Pay By Group University: Payment Processing for Card-Not-Present Merchants 103
Welcome to the third part of our adventure into payment processing for CNP merchants! We’re starting to get a clearer picture of the benefits and demerits of various processing options and their associated costs. Let’s dive into a topic that’s near the forefront of every business owner’s mind: payment processing security.
Payment processing compliance safeguards businesses against costly fees and boosts your reputation and customer confidence. Even compliant businesses are still at the risk of data breach, and should take steps to insulate their full payment cycle using data protection, tokenization, and end-to-end encryption.
Major data protection measures include these four prominent steps.
- Encryption: All data being sent across public networks should be encrypted including email, FTP, and phones Merchant partner data protection Since a CNP merchant is responsible and liable for cardholder data shared with business partners, they should ensure that marketing affiliates, fulfillment houses, vendors, etc. are protecting shared this data adequately
- Restricted access to cardholder data: Online merchants should restrict access to cardholder data to only those parties that truly need it, including internal departments
- Secure data storage: CNP merchants should never store cardholder data on their own servers or a system outside a firewall, any any internally stored data should be encrypted or tokenized
- Transaction routing analysis: Analytics can reveal network vulnerabilities due to redundant routing when multiple payment processors are used
Tokenization is the process of replacing sensitive user data with a reversible benign substitute. It create substitutes that are infeasible to reverse back to the original data without access to the secure tokenization system. Tokenization reduces the number of components for which PCI compliance is required and protects both consumer information and a business’s reputation from bad actors. Tokenization is an all-or-nothing approach to security and can’t be implemented piecemeal, unlike other security measures. And yet it is not a be-all-end-all solution and must be complemented by additional layers of security to be as effective as possible.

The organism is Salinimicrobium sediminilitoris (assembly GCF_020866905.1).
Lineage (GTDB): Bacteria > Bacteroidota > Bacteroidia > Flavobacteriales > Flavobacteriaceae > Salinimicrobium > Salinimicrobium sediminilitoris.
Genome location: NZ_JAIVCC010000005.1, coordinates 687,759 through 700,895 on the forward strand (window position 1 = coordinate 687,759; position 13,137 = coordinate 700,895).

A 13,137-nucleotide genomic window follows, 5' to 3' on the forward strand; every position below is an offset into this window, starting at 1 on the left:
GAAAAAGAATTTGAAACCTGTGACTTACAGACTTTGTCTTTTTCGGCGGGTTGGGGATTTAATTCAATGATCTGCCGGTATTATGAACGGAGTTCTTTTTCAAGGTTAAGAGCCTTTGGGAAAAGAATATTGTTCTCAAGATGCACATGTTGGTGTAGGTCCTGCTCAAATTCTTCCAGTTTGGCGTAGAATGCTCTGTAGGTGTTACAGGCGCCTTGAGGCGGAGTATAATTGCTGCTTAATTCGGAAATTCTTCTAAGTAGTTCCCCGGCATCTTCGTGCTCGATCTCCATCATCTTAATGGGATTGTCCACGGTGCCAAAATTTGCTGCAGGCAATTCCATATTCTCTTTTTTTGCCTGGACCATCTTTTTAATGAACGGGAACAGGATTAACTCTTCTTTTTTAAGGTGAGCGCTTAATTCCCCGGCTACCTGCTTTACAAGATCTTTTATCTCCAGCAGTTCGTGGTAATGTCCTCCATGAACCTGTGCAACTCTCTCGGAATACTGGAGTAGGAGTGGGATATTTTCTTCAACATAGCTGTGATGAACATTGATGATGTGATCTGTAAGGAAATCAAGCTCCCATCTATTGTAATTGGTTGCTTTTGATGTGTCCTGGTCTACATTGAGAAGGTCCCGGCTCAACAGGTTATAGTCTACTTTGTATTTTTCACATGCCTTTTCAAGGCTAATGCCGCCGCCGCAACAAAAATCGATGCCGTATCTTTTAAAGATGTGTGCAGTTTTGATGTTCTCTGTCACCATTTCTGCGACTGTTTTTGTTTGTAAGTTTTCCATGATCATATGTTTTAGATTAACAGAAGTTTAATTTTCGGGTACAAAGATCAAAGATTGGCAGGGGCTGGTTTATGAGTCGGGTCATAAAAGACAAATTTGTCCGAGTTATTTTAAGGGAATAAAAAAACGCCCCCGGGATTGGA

An emerging standard for tokenization technology is EMVCo Tokenization. Ideally it will be a global standard and is being developed by credit card companies such as Visa, MasterCard, and more. EMVCo is an attempt to replicate “smart card” EMV (EuroPay, MasterCard, and Visa) chips for CNP transactions by tokenizing credit card numbers and including a dynamic component to mask sensitive information.
Like its physical counterpart for smart cards, payment terminals, and ATMs, EMVCo provides businesses with more secure transactions, reduces chargeback risk due to fraud, improves speed to checkout, enhances payment-type acceptance options, and opens new avenues to selling. Customers benefit from better, easier, faster, and more secure payment options across a variety of devices and with an improved user experience at checkout.
Version 1.0 of the EMV Payment Tokenization Specification was published in March 2014 and emphasizes token interoperability using a consistent approach to token routing and authentication and data message formats. It is intended to be compatible with the existing worldwide payment ecosystem and EMV chip specifications to promote a truly global standard.